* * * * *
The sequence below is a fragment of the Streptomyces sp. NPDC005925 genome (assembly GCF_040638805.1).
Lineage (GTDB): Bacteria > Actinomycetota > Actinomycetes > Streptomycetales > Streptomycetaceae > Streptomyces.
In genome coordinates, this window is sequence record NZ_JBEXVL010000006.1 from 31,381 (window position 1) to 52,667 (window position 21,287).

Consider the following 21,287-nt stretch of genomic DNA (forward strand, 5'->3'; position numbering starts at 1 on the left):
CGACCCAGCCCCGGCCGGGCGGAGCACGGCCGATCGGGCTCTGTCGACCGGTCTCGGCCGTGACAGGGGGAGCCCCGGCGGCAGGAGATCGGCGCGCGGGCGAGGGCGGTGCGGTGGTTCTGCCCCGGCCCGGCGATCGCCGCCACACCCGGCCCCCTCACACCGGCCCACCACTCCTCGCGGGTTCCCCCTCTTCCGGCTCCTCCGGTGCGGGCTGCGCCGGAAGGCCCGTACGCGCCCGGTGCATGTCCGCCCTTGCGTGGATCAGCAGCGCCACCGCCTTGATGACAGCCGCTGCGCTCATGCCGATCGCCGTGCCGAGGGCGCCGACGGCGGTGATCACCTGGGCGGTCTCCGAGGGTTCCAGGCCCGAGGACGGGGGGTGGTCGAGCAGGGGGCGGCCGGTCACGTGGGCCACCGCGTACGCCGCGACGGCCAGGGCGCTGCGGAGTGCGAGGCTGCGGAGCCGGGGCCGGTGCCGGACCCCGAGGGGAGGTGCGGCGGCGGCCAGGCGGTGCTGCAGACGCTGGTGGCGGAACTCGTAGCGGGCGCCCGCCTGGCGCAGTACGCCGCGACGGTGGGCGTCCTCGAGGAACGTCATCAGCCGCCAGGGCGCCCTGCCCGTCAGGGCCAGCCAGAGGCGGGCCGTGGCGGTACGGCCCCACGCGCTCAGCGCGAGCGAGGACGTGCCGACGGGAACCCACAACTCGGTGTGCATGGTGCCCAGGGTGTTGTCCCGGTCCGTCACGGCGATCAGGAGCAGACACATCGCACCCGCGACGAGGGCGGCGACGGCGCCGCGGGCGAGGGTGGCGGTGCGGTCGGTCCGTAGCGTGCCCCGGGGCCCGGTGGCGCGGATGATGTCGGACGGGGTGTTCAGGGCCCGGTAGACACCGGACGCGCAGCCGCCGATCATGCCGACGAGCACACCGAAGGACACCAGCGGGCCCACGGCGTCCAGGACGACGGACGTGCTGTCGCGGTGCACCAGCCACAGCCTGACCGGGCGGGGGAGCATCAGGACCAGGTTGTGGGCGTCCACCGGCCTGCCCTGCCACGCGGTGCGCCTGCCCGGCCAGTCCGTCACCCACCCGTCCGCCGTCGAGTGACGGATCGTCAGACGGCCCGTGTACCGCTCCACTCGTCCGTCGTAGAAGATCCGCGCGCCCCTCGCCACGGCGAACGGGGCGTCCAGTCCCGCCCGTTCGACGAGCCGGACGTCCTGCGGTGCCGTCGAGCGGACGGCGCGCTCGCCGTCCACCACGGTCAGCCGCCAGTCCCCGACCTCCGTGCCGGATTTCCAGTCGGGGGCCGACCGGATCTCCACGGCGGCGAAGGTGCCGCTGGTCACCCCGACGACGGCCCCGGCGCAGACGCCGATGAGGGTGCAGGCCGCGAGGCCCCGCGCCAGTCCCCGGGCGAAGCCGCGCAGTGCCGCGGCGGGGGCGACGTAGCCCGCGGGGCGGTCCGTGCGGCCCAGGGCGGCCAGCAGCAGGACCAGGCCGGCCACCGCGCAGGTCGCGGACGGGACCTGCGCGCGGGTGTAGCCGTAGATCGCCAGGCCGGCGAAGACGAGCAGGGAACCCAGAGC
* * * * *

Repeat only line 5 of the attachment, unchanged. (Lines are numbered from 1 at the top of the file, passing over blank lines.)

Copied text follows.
CGACCCAGCCCCGGCCGGGCGGAGCACGGCCGATCGGGCTCTGTCGACCGGTCTCGGCCGTGACAGGGGGAGCCCCGGCGGCAGGAGATCGGCGCGCGGGCGAGGGCGGTGCGGTGGTTCTGCCCCGGCCCGGCGATCGCCGCCACACCCGGCCCCCTCACACCGGCCCACCACTCCTCGCGGGTTCCCCCTCTTCCGGCTCCTCCGGTGCGGGCTGCGCCGGAAGGCCCGTACGCGCCCGGTGCATGTCCGCCCTTGCGTGGATCAGCAGCGCCACCGCCTTGATGACAGCCGCTGCGCTCATGCCGATCGCCGTGCCGAGGGCGCCGACGGCGGTGATCACCTGGGCGGTCTCCGAGGGTTCCAGGCCCGAGGACGGGGGGTGGTCGAGCAGGGGGCGGCCGGTCACGTGGGCCACCGCGTACGCCGCGACGGCCAGGGCGCTGCGGAGTGCGAGGCTGCGGAGCCGGGGCCGGTGCCGGACCCCGAGGGGAGGTGCGGCGGCGGCCAGGCGGTGCTGCAGACGCTGGTGGCGGAACTCGTAGCGGGCGCCCGCCTGGCGCAGTACGCCGCGACGGTGGGCGTCCTCGAGGAACGTCATCAGCCGCCAGGGCGCCCTGCCCGTCAGGGCCAGCCAGAGGCGGGCCGTGGCGGTACGGCCCCACGCGCTCAGCGCGAGCGAGGACGTGCCGACGGGAACCCACAACTCGGTGTGCATGGTGCCCAGGGTGTTGTCCCGGTCCGTCACGGCGATCAGGAGCAGACACATCGCACCCGCGACGAGGGCGGCGACGGCGCCGCGGGCGAGGGTGGCGGTGCGGTCGGTCCGTAGCGTGCCCCGGGGCCCGGTGGCGCGGATGATGTCGGACGGGGTGTTCAGGGCCCGGTAGACACCGGACGCGCAGCCGCCGATCATGCCGACGAGCACACCGAAGGACACCAGCGGGCCCACGGCGTCCAGGACGACGGACGTGCTGTCGCGGTGCACCAGCCACAGCCTGACCGGGCGGGGGAGCATCAGGACCAGGTTGTGGGCGTCCACCGGCCTGCCCTGCCACGCGGTGCGCCTGCCCGGCCAGTCCGTCACCCACCCGTCCGCCGTCGAGTGACGGATCGTCAGACGGCCCGTGTACCGCTCCACTCGTCCGTCGTAGAAGATCCGCGCGCCCCTCGCCACGGCGAACGGGGCGTCCAGTCCCGCCCGTTCGACGAGCCGGACGTCCTGCGGTGCCGTCGAGCGGACGGCGCGCTCGCCGTCCACCACGGTCAGCCGCCAGTCCCCGACCTCCGTGCCGGATTTCCAGTCGGGGGCCGACCGGATCTCCACGGCGGCGAAGGTGCCGCTGGTCACCCCGACGACGGCCCCGGCGCAGACGCCGATGAGGGTGCAGGCCGCGAGGCCCCGCGCCAGTCCCCGGGCGAAGCCGCGCAGTGCCGCGGCGGGGGCGACGTAGCCCGCGGGGCGGTCCGTGCGGCCCAGGGCGGCCAGCAGCAGGACCAGGCCGGCCACCGCGCAGGTCGCGGACGGGACCTGCGCGCGGGTGTAGCCGTAGATCGCCAGGCCGGCGAAGACGAGCAGGGAACCCAGAGC